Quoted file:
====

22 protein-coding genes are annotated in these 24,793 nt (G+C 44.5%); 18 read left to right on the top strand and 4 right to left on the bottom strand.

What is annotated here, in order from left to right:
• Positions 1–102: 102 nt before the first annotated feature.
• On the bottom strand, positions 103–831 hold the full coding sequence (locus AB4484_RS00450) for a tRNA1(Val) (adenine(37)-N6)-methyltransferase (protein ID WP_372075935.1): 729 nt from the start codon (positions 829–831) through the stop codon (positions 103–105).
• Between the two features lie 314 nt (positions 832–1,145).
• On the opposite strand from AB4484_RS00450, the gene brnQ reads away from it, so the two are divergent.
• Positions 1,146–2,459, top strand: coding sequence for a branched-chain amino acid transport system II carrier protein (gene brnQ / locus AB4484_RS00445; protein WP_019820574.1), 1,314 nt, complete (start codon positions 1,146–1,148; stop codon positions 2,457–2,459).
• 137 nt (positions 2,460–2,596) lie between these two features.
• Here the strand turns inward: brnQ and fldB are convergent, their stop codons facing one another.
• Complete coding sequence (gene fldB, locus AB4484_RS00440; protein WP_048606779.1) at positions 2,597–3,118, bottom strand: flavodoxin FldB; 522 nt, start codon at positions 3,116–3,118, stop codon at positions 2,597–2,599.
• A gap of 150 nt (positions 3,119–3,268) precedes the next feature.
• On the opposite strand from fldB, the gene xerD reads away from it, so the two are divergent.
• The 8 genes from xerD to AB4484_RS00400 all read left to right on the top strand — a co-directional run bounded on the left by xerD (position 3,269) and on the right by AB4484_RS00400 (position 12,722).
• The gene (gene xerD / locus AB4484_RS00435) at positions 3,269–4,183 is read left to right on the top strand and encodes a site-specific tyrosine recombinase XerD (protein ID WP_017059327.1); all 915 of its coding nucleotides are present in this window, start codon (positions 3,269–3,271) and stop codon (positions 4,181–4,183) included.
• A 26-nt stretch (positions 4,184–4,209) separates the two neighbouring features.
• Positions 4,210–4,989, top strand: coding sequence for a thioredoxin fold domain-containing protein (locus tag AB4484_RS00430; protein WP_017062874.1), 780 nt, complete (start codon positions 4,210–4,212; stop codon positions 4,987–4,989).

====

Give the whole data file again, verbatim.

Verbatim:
22 protein-coding genes are annotated in these 24,793 nt (G+C 44.5%); 18 read left to right on the top strand and 4 right to left on the bottom strand.

What is annotated here, in order from left to right:
• Positions 1–102: 102 nt before the first annotated feature.
• On the bottom strand, positions 103–831 hold the full coding sequence (locus AB4484_RS00450) for a tRNA1(Val) (adenine(37)-N6)-methyltransferase (protein ID WP_372075935.1): 729 nt from the start codon (positions 829–831) through the stop codon (positions 103–105).
• Between the two features lie 314 nt (positions 832–1,145).
• On the opposite strand from AB4484_RS00450, the gene brnQ reads away from it, so the two are divergent.
• Positions 1,146–2,459, top strand: coding sequence for a branched-chain amino acid transport system II carrier protein (gene brnQ / locus AB4484_RS00445; protein WP_019820574.1), 1,314 nt, complete (start codon positions 1,146–1,148; stop codon positions 2,457–2,459).
• 137 nt (positions 2,460–2,596) lie between these two features.
• Here the strand turns inward: brnQ and fldB are convergent, their stop codons facing one another.
• Complete coding sequence (gene fldB, locus AB4484_RS00440; protein WP_048606779.1) at positions 2,597–3,118, bottom strand: flavodoxin FldB; 522 nt, start codon at positions 3,116–3,118, stop codon at positions 2,597–2,599.
• A gap of 150 nt (positions 3,119–3,268) precedes the next feature.
• On the opposite strand from fldB, the gene xerD reads away from it, so the two are divergent.
• The 8 genes from xerD to AB4484_RS00400 all read left to right on the top strand — a co-directional run bounded on the left by xerD (position 3,269) and on the right by AB4484_RS00400 (position 12,722).
• The gene (gene xerD / locus AB4484_RS00435) at positions 3,269–4,183 is read left to right on the top strand and encodes a site-specific tyrosine recombinase XerD (protein ID WP_017059327.1); all 915 of its coding nucleotides are present in this window, start codon (positions 3,269–3,271) and stop codon (positions 4,181–4,183) included.
• A 26-nt stretch (positions 4,184–4,209) separates the two neighbouring features.
• Positions 4,210–4,989, top strand: coding sequence for a thioredoxin fold domain-containing protein (locus tag AB4484_RS00430; protein WP_017062874.1), 780 nt, complete (start codon positions 4,210–4,212; stop codon positions 4,987–4,989).